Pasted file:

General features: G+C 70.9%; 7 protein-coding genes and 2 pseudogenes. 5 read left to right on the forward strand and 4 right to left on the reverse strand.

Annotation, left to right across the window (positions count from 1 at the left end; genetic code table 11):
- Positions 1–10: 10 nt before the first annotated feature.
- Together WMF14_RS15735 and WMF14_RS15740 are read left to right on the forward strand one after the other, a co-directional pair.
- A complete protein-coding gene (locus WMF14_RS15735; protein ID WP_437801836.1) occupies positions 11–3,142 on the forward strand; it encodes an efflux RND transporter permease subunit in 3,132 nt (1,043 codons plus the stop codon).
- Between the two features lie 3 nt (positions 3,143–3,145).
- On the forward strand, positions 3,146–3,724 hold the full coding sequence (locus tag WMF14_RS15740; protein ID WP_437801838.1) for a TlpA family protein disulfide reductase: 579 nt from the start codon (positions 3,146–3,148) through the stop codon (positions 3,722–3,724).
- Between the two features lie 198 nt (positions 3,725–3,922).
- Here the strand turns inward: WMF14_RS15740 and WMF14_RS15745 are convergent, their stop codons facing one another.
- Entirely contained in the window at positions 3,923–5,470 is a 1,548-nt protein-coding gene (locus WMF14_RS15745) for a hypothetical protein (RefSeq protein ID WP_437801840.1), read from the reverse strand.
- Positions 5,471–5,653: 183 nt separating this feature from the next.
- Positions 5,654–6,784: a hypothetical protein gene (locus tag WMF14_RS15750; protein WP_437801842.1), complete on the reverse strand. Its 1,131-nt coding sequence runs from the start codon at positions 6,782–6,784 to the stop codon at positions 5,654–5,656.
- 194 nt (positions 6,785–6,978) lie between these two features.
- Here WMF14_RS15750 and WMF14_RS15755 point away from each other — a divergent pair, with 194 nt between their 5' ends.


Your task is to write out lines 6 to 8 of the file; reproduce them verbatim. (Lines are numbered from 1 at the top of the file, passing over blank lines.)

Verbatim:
- Between the two features lie 3 nt (positions 3,143–3,145).
- On the forward strand, positions 3,146–3,724 hold the full coding sequence (locus tag WMF14_RS15740; protein ID WP_437801838.1) for a TlpA family protein disulfide reductase: 579 nt from the start codon (positions 3,146–3,148) through the stop codon (positions 3,722–3,724).
- Between the two features lie 198 nt (positions 3,725–3,922).